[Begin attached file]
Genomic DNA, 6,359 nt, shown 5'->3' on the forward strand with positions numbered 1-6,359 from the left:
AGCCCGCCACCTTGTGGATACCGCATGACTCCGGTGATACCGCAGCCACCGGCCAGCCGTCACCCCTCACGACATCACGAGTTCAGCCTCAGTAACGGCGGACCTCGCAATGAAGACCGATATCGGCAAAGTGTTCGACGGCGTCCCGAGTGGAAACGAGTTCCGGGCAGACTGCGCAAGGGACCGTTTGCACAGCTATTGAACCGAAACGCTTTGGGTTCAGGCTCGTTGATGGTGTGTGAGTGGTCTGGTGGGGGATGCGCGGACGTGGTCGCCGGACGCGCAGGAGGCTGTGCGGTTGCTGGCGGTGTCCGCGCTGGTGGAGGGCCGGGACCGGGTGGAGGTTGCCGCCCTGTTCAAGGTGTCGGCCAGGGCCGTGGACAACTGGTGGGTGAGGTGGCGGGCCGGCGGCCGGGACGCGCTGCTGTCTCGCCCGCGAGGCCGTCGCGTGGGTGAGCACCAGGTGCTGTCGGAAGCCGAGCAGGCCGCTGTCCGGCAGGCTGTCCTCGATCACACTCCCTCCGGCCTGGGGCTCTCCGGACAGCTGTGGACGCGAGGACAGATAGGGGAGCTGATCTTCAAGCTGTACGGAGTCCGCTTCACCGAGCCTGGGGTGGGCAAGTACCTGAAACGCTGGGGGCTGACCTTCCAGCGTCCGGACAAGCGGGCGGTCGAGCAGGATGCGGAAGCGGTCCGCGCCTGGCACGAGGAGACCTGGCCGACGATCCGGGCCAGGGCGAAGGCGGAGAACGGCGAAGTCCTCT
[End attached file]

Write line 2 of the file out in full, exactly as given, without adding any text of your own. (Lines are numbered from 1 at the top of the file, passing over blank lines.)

AGCCCGCCACCTTGTGGATACCGCATGACTCCGGTGATACCGCAGCCACCGGCCAGCCGTCACCCCTCACGACATCACGAGTTCAGCCTCAGTAACGGCGGACCTCGCAATGAAGACCGATATCGGCAAAGTGTTCGACGGCGTCCCGAGTGGAAACGAGTTCCGGGCAGACTGCGCAAGGGACCGTTTGCACAGCTATTGAACCGAAACGCTTTGGGTTCAGGCTCGTTGATGGTGTGTGAGTGGTCTGGTGGGGGATGCGCGGACGTGGTCGCCGGACGCGCAGGAGGCTGTGCGGTTGCTGGCGGTGTCCGCGCTGGTGGAGGGCCGGGACCGGGTGGAGGTTGCCGCCCTGTTCAAGGTGTCGGCCAGGGCCGTGGACAACTGGTGGGTGAGGTGGCGGGCCGGCGGCCGGGACGCGCTGCTGTCTCGCCCGCGAGGCCGTCGCGTGGGTGAGCACCAGGTGCTGTCGGAAGCCGAGCAGGCCGCTGTCCGGCAGGCTGTCCTCGATCACACTCCCTCCGGCCTGGGGCTCTCCGGACAGCTGTGGACGCGAGGACAGATAGGGGAGCTGATCTTCAAGCTGTACGGAGTCCGCTTCACCGAGCCTGGGGTGGGCAAGTACCTGAAACGCTGGGGGCTGACCTTCCAGCGTCCGGACAAGCGGGCGGTCGAGCAGGATGCGGAAGCGGTCCGCGCCTGGCACGAGGAGACCTGGCCGACGATCCGGGCCAGGGCGAAGGCGGAGAACGGCGAAGTCCTCT